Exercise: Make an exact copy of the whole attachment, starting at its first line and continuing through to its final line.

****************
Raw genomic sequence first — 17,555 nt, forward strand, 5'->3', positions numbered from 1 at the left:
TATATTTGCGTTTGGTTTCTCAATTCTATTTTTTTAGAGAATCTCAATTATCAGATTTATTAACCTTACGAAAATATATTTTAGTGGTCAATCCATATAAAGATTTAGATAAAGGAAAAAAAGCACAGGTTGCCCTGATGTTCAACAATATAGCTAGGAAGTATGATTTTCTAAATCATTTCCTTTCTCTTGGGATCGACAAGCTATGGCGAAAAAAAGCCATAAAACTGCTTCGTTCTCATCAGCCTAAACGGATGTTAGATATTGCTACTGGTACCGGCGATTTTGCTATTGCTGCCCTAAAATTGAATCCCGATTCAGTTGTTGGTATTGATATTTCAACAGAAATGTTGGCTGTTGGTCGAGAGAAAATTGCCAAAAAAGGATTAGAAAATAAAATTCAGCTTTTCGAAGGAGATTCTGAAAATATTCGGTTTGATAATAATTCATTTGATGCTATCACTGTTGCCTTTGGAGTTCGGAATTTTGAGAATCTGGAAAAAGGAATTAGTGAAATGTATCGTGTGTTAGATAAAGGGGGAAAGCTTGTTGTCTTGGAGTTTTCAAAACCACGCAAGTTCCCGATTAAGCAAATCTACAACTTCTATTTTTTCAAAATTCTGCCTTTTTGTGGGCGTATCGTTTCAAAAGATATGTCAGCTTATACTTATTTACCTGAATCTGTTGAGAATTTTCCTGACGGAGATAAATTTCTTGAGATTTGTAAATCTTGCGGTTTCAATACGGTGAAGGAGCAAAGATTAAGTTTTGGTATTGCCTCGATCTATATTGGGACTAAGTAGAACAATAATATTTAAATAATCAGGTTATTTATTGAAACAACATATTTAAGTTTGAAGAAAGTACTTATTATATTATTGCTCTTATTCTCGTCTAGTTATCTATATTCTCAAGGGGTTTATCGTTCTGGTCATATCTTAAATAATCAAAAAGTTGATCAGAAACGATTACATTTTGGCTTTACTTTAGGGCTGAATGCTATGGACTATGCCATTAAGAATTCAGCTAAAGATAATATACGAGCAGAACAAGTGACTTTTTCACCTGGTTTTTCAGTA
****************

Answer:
Raw genomic sequence first — 17,555 nt, forward strand, 5'->3', positions numbered from 1 at the left:
TATATTTGCGTTTGGTTTCTCAATTCTATTTTTTTAGAGAATCTCAATTATCAGATTTATTAACCTTACGAAAATATATTTTAGTGGTCAATCCATATAAAGATTTAGATAAAGGAAAAAAAGCACAGGTTGCCCTGATGTTCAACAATATAGCTAGGAAGTATGATTTTCTAAATCATTTCCTTTCTCTTGGGATCGACAAGCTATGGCGAAAAAAAGCCATAAAACTGCTTCGTTCTCATCAGCCTAAACGGATGTTAGATATTGCTACTGGTACCGGCGATTTTGCTATTGCTGCCCTAAAATTGAATCCCGATTCAGTTGTTGGTATTGATATTTCAACAGAAATGTTGGCTGTTGGTCGAGAGAAAATTGCCAAAAAAGGATTAGAAAATAAAATTCAGCTTTTCGAAGGAGATTCTGAAAATATTCGGTTTGATAATAATTCATTTGATGCTATCACTGTTGCCTTTGGAGTTCGGAATTTTGAGAATCTGGAAAAAGGAATTAGTGAAATGTATCGTGTGTTAGATAAAGGGGGAAAGCTTGTTGTCTTGGAGTTTTCAAAACCACGCAAGTTCCCGATTAAGCAAATCTACAACTTCTATTTTTTCAAAATTCTGCCTTTTTGTGGGCGTATCGTTTCAAAAGATATGTCAGCTTATACTTATTTACCTGAATCTGTTGAGAATTTTCCTGACGGAGATAAATTTCTTGAGATTTGTAAATCTTGCGGTTTCAATACGGTGAAGGAGCAAAGATTAAGTTTTGGTATTGCCTCGATCTATATTGGGACTAAGTAGAACAATAATATTTAAATAATCAGGTTATTTATTGAAACAACATATTTAAGTTTGAAGAAAGTACTTATTATATTATTGCTCTTATTCTCGTCTAGTTATCTATATTCTCAAGGGGTTTATCGTTCTGGTCATATCTTAAATAATCAAAAAGTTGATCAGAAACGATTACATTTTGGCTTTACTTTAGGGCTGAATGCTATGGACTATGCCATTAAGAATTCAGCTAAAGATAATATACGAGCAGAACAAGTGACTTTTTCACCTGGTTTTTCAGTA